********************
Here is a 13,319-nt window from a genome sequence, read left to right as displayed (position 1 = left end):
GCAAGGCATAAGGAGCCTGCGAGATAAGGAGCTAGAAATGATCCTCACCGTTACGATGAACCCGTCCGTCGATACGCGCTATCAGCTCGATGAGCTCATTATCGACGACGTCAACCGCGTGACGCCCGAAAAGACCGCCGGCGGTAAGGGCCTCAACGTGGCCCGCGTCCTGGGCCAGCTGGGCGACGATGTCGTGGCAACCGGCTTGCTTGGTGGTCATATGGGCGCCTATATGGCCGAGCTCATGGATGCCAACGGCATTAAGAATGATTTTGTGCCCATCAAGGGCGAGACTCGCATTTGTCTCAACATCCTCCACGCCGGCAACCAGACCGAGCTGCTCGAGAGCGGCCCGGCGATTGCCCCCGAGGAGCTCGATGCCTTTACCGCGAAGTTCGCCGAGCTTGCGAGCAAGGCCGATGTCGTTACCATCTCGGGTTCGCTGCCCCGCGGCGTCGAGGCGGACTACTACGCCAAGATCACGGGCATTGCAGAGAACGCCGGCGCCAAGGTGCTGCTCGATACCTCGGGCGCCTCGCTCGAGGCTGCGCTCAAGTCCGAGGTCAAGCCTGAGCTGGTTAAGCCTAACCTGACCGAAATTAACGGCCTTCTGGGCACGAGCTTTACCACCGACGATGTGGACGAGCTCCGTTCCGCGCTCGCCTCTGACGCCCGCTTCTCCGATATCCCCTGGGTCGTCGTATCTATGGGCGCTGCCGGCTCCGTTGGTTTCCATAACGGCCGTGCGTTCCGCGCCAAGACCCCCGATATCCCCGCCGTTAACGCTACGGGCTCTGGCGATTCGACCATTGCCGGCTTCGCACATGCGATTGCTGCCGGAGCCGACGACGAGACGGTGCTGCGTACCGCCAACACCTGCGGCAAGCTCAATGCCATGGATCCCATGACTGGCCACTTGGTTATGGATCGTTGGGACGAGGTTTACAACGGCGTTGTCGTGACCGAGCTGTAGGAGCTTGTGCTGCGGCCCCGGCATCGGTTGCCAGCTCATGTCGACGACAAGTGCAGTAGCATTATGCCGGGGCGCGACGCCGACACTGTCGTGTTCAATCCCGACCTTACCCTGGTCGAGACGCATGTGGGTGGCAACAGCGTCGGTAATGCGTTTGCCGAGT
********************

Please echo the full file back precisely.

Here is a 13,319-nt window from a genome sequence, read left to right as displayed (position 1 = left end):
GCAAGGCATAAGGAGCCTGCGAGATAAGGAGCTAGAAATGATCCTCACCGTTACGATGAACCCGTCCGTCGATACGCGCTATCAGCTCGATGAGCTCATTATCGACGACGTCAACCGCGTGACGCCCGAAAAGACCGCCGGCGGTAAGGGCCTCAACGTGGCCCGCGTCCTGGGCCAGCTGGGCGACGATGTCGTGGCAACCGGCTTGCTTGGTGGTCATATGGGCGCCTATATGGCCGAGCTCATGGATGCCAACGGCATTAAGAATGATTTTGTGCCCATCAAGGGCGAGACTCGCATTTGTCTCAACATCCTCCACGCCGGCAACCAGACCGAGCTGCTCGAGAGCGGCCCGGCGATTGCCCCCGAGGAGCTCGATGCCTTTACCGCGAAGTTCGCCGAGCTTGCGAGCAAGGCCGATGTCGTTACCATCTCGGGTTCGCTGCCCCGCGGCGTCGAGGCGGACTACTACGCCAAGATCACGGGCATTGCAGAGAACGCCGGCGCCAAGGTGCTGCTCGATACCTCGGGCGCCTCGCTCGAGGCTGCGCTCAAGTCCGAGGTCAAGCCTGAGCTGGTTAAGCCTAACCTGACCGAAATTAACGGCCTTCTGGGCACGAGCTTTACCACCGACGATGTGGACGAGCTCCGTTCCGCGCTCGCCTCTGACGCCCGCTTCTCCGATATCCCCTGGGTCGTCGTATCTATGGGCGCTGCCGGCTCCGTTGGTTTCCATAACGGCCGTGCGTTCCGCGCCAAGACCCCCGATATCCCCGCCGTTAACGCTACGGGCTCTGGCGATTCGACCATTGCCGGCTTCGCACATGCGATTGCTGCCGGAGCCGACGACGAGACGGTGCTGCGTACCGCCAACACCTGCGGCAAGCTCAATGCCATGGATCCCATGACTGGCCACTTGGTTATGGATCGTTGGGACGAGGTTTACAACGGCGTTGTCGTGACCGAGCTGTAGGAGCTTGTGCTGCGGCCCCGGCATCGGTTGCCAGCTCATGTCGACGACAAGTGCAGTAGCATTATGCCGGGGCGCGACGCCGACACTGTCGTGTTCAATCCCGACCTTACCCTGGTCGAGACGCATGTGGGTGGCAACAGCGTCGGTAATGCGTTTGCCGAGT